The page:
Pondering solar power

Chrisman schools consider going green; Illini FS grants $1,500 Chrisman high school


CHRISMAN – A plan for halving what Chrisman schools pay for electricity was presented to the Unit 6 board of education during the Thursday, April 12, board meeting.

Nick Finney and Josh Morgan of Novel Energy Solutions (NES) discussed a unique way to benefit from solar energy, which is part of a state initiative to eventually have 100 percent of the electricity consumed in Illinois generated by renewable sources. There is legislation in place requiring 40 percent of state’s electric generation to be from renewable sources by 2030 in order to spur development toward a renewable grid.

The representatives explained the Solar for All initiative is designed so not for profits, like school districts, can do solar by participating in the Community Solar Gardens NES has already built or has plans to build in the state. Close proximity to a Community Solar Garden is not necessary because everything is calculated by the amount of electricity the NES solar arrays are putting onto the grid.

An incentive to the school district is entering a three-year agreement and getting the electric rate automatically cut in half, resulting in an estimated savings of $12,000 for Unit 6.

“You are buying that power as green power,” said Morgan.

Interim superintend Jim Acklin asked if there is any advantage to having solar panels on school property as opposed to participating in the solar garden. The NES representative said that option can result in even more savings but it does require an expenditure by the district plus a solar array will take up space on the grounds, unless it can be built on the roof.

Another disadvantage to building an array is construction takes time before any benefits are received whereas participation in a Community Solar Garden results in an immediate rate change.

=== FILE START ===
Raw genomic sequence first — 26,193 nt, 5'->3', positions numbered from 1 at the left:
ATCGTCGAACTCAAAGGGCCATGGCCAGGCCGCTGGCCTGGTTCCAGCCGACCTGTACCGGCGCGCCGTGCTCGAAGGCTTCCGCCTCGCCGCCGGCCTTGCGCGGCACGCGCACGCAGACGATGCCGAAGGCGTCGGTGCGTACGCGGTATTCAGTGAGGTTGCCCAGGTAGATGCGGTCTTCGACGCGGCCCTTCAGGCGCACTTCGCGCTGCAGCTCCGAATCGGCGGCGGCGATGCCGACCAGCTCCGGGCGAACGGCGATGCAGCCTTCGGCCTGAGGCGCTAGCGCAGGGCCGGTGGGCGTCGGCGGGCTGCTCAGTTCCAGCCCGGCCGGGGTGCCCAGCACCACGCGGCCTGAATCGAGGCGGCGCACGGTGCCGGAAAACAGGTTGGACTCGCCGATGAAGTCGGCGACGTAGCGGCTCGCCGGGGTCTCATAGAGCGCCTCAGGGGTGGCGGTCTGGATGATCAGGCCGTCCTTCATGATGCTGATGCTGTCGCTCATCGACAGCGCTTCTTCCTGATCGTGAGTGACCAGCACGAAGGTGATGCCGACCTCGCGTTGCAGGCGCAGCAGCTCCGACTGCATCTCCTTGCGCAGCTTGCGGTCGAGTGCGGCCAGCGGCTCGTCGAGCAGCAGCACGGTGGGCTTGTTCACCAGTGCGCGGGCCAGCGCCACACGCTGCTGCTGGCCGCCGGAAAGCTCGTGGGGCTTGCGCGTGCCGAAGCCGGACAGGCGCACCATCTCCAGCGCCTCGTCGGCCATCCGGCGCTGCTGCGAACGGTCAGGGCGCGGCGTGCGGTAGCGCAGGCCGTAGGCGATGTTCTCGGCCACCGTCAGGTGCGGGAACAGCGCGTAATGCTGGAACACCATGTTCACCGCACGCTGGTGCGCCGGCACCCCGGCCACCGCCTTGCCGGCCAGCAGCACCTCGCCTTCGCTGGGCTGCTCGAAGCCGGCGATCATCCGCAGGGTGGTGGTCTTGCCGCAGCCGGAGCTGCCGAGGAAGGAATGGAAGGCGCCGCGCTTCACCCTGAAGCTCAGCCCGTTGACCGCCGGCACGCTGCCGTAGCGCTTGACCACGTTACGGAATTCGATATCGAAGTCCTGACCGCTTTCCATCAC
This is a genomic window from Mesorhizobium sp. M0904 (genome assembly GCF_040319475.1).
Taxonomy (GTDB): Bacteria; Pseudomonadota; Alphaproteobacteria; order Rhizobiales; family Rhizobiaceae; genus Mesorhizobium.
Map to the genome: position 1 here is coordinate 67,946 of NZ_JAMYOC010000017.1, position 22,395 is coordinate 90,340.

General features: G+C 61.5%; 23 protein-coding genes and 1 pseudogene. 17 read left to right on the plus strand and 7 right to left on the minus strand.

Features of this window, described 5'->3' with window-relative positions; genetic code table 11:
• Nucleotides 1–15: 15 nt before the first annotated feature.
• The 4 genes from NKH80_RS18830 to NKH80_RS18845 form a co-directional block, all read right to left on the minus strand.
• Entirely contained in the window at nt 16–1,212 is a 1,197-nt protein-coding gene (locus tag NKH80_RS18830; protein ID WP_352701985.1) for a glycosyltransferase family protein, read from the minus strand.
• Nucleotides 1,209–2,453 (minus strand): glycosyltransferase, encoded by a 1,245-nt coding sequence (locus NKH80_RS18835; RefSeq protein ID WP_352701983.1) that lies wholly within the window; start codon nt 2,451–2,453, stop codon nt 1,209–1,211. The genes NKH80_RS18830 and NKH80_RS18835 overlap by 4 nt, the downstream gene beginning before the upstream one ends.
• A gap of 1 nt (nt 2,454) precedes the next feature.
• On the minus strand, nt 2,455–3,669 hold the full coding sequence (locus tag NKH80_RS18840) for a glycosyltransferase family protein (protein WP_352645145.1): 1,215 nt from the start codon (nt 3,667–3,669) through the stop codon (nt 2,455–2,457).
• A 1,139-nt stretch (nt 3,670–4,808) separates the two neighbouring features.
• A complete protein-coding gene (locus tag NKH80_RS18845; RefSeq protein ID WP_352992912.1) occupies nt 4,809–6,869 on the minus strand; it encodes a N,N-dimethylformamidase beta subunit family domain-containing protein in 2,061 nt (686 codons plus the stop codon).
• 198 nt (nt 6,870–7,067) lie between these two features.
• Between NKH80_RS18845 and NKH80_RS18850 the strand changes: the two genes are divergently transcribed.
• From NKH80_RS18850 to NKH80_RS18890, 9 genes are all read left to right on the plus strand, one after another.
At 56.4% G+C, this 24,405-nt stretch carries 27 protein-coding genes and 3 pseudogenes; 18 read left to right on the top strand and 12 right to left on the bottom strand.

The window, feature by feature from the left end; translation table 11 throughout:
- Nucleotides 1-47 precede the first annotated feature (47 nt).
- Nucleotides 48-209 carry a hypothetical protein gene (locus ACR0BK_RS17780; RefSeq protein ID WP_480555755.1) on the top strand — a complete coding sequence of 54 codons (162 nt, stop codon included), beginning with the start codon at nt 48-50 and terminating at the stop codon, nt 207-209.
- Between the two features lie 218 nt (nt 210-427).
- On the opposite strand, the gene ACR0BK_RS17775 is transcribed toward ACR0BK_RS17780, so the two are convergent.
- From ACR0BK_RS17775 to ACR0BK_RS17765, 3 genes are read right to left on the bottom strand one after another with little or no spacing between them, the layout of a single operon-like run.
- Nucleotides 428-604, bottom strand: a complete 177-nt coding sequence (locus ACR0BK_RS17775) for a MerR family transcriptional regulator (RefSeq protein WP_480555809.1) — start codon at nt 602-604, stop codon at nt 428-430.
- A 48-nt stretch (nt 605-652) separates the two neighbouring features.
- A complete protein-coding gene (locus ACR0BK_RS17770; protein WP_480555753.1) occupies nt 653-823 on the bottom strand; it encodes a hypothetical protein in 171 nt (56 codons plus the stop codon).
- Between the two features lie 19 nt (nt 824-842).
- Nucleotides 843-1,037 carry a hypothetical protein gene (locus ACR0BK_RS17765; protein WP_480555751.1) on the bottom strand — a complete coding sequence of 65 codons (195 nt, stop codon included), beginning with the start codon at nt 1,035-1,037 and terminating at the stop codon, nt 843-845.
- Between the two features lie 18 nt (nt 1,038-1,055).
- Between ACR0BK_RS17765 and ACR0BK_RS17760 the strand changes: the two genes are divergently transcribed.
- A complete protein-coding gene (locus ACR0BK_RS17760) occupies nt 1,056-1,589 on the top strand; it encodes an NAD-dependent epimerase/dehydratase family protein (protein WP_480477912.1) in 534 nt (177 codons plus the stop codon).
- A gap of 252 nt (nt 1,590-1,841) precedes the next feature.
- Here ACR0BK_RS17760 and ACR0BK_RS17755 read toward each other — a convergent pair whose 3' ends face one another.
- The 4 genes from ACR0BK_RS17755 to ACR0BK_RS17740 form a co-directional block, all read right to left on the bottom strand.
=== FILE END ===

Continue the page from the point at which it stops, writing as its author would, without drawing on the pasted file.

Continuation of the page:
The NES representatives said the company also does commercial and residential solar installations as well as Community Solar Gardens and does not regard one approach as superior to another. It all comes down to each district’s goals and how the board wants to handle the situation.

Cutting the rate without a financial investment is a possibility, but spending money for even more savings in the long-term by owning an array of solar panels is also a good option, although it takes longer to see the financial benefit start. Finney and Morgan said a typical 10-kilowatt home solar system generally costs about $32,000.

Board member Jim Ingram claimed the payback for installing solar panels is quicker than just the savings from generating electricity. He said a friend installed panels that not only meet his needs so he buys less electricity but the individual also receives monthly payments from a Pennsylvania utility for carbon credits.

Finney and Morgan were unable to address the issue of carbon credits but did have information about the environmental positives a Community Garden Solar array provides. Such a facility is capable of producing 443,000 kilowatt hours of electricity without pollution. A coal-powered generator has to burn 343,246 pounds of coal to do the same thing all the while releasing hydrocarbons into the air and producing toxic coal ash residue as a leftover.

No action was taken but board members were intrigued by the possibilities presented to them.

In other parts of the meeting, board members were updated about the move toward one-to-one education for junior and senior high school students. This method provides each student with a personal computing device to use during the school day. Chrisman plans to supply the students with Chromebooks.

“As we move forward, we have to think about the cost,” said interim superintendent Jim Acklin. “We will need to replace 25 Chromebooks annually to establish a rotation. We continually have to cycle new computers in.”

Acklin said the estimated expense of $8,000 to purchase new Chromebooks each year is possible using the annual REAP grant. While it is not exactly a cost saving issue, one-to-one education eliminates the need to have a computer lab and keeping that equipment current.

Making the switch to one-to-one does mean a large expenditure the first year but all of that is covered without the use of local tax dollars. The district received a $103,000 grant from the Illinois State Board of Education to improve technology access in the junior high school. That grant was recently augmented with another $7,000. REAP money and private donations are covering the expense for the high school.

The district’s elementary school is not part of the one-to-one switch, but Acklin said increased public awareness regarding technology needs in the district is already showing some benefits for the grade school.

“Some local people have expressed a willingness to help with the $16,000 needed to get the elementary school set up for wireless Wi-Fi,” said Acklin.